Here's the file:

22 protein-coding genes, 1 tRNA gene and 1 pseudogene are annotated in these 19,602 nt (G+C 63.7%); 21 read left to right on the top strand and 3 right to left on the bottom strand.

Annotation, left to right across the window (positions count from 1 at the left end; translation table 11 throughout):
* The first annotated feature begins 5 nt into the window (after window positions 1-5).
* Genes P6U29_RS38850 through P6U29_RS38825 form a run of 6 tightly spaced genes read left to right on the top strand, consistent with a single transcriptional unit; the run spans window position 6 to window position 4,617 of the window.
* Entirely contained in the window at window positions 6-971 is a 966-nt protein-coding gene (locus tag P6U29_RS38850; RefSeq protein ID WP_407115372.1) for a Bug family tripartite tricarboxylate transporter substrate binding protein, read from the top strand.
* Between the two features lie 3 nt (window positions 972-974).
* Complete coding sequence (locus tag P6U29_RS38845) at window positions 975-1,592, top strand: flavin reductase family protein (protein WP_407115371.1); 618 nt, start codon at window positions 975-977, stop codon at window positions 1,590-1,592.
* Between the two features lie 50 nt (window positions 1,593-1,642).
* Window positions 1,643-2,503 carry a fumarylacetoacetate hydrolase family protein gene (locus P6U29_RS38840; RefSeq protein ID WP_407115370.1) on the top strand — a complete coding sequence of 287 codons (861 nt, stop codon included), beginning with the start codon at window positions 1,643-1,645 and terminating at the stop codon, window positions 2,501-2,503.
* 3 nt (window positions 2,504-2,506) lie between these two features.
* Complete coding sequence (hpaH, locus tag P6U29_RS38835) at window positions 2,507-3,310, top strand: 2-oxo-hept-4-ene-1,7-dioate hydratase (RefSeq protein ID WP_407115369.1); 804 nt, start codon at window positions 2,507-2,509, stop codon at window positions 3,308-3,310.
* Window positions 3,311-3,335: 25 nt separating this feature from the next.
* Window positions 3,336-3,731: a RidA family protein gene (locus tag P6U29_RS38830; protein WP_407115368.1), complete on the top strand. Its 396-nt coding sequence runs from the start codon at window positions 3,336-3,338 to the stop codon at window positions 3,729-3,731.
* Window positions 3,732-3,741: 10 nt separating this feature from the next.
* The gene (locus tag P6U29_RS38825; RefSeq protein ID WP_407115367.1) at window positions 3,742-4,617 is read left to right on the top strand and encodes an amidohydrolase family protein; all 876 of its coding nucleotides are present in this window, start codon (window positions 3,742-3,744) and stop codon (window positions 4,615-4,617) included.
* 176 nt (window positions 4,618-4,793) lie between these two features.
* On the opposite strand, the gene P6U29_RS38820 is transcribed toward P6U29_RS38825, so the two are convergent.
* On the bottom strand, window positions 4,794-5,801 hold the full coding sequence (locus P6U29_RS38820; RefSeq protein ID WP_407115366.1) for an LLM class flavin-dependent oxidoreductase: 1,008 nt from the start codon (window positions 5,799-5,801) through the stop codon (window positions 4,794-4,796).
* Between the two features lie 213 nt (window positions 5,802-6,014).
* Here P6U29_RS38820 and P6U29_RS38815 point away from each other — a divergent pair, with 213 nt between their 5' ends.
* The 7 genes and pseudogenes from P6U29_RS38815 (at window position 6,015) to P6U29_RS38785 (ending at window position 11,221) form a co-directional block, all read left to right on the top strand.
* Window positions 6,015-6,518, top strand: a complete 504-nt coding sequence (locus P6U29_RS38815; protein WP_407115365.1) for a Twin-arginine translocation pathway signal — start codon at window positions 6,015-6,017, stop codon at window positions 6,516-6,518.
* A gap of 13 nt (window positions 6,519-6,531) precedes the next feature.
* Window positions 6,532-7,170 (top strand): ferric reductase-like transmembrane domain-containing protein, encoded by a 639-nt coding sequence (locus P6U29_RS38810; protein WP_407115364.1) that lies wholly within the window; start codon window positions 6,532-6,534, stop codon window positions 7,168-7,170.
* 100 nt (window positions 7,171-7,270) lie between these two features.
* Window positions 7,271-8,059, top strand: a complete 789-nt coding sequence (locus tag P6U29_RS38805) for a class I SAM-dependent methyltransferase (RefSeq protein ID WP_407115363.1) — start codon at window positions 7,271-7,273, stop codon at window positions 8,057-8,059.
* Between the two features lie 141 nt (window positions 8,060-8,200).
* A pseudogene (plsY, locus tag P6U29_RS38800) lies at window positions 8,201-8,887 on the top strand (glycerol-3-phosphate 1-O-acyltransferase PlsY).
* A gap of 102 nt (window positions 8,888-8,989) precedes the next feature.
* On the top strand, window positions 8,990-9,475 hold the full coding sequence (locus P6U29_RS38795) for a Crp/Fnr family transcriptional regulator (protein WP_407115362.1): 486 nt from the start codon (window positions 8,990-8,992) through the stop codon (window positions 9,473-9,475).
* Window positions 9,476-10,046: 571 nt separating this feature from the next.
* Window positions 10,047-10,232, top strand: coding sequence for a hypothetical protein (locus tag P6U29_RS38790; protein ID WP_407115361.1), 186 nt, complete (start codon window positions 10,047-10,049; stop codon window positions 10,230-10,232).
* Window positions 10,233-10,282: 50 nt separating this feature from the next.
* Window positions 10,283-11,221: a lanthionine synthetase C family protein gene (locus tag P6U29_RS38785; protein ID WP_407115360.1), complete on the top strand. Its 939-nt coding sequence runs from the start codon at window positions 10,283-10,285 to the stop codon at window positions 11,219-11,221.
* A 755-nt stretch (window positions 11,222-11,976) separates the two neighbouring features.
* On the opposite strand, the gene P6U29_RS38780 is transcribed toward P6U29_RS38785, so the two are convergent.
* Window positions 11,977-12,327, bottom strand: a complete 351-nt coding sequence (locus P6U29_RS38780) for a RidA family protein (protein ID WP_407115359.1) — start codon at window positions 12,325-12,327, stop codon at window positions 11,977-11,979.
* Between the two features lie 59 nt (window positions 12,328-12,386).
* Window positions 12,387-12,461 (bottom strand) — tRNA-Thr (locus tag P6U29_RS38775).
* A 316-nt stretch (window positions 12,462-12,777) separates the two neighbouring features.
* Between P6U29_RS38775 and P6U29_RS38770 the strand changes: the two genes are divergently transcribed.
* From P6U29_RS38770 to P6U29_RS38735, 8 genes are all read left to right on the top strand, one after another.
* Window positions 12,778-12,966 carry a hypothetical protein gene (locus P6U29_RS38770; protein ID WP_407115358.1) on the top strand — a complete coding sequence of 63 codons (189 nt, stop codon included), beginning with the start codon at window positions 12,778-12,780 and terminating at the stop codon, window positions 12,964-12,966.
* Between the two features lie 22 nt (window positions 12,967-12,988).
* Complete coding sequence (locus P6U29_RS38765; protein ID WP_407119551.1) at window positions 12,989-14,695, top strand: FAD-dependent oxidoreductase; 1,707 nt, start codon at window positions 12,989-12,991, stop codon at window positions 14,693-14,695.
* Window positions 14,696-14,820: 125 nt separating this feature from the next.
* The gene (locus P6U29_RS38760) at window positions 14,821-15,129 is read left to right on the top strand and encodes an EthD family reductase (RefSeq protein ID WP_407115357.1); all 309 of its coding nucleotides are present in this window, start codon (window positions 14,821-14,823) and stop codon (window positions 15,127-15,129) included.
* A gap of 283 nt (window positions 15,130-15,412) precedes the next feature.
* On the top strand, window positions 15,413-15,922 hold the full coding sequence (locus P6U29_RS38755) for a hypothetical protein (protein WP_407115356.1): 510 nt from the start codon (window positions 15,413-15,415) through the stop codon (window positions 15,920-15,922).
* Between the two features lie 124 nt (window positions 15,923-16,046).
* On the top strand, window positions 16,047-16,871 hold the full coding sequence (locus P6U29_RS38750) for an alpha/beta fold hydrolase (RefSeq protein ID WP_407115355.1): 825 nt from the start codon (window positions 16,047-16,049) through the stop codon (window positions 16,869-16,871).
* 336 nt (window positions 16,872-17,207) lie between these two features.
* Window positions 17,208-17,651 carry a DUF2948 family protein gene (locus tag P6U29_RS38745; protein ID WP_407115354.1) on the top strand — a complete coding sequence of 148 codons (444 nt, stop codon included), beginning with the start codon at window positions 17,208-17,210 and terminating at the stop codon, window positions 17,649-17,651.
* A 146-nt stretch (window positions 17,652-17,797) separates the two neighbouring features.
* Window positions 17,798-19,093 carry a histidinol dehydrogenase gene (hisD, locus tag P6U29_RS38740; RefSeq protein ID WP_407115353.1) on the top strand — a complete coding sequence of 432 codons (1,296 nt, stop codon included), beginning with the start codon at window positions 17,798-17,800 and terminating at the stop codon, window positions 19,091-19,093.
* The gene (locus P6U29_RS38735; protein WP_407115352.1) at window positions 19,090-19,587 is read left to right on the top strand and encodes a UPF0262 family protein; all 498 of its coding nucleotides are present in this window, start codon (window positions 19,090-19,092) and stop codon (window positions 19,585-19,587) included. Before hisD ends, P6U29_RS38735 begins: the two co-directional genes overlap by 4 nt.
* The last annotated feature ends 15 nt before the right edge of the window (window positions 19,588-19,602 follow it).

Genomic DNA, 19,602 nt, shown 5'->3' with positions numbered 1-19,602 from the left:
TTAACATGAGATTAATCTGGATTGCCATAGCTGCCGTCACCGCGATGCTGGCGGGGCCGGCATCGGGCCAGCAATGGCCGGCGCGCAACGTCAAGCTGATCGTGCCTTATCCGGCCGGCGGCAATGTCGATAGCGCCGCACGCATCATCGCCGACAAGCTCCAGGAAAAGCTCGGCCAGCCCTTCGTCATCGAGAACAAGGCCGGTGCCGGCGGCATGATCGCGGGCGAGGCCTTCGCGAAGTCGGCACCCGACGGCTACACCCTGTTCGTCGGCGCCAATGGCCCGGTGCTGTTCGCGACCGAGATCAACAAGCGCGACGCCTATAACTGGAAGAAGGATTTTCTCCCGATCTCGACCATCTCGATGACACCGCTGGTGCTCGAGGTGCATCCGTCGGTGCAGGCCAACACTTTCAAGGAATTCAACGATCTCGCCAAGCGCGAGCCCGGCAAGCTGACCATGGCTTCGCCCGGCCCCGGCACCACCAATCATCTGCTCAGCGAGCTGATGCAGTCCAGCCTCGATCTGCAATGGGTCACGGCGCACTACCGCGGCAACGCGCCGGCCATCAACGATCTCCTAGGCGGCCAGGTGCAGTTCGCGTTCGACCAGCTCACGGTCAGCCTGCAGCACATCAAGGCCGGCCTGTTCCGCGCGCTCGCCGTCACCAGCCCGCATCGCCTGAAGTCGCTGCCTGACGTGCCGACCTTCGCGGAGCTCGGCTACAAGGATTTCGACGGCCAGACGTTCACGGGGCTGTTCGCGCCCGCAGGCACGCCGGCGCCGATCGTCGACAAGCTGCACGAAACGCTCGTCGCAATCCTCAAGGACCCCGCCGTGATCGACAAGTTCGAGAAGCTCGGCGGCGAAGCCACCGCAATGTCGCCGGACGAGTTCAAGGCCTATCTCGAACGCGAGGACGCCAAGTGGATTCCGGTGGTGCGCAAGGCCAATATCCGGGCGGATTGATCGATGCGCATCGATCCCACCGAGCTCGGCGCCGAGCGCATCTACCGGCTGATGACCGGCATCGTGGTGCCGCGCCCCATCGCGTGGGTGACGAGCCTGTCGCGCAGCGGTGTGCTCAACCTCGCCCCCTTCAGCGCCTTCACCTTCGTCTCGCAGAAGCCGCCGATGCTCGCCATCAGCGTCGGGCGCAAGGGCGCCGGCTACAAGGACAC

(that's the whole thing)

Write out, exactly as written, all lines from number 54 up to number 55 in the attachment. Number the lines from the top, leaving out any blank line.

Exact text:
* A 146-nt stretch (window positions 17,652-17,797) separates the two neighbouring features.
* Window positions 17,798-19,093 carry a histidinol dehydrogenase gene (hisD, locus tag P6U29_RS38740; RefSeq protein ID WP_407115353.1) on the top strand — a complete coding sequence of 432 codons (1,296 nt, stop codon included), beginning with the start codon at window positions 17,798-17,800 and terminating at the stop codon, window positions 19,091-19,093.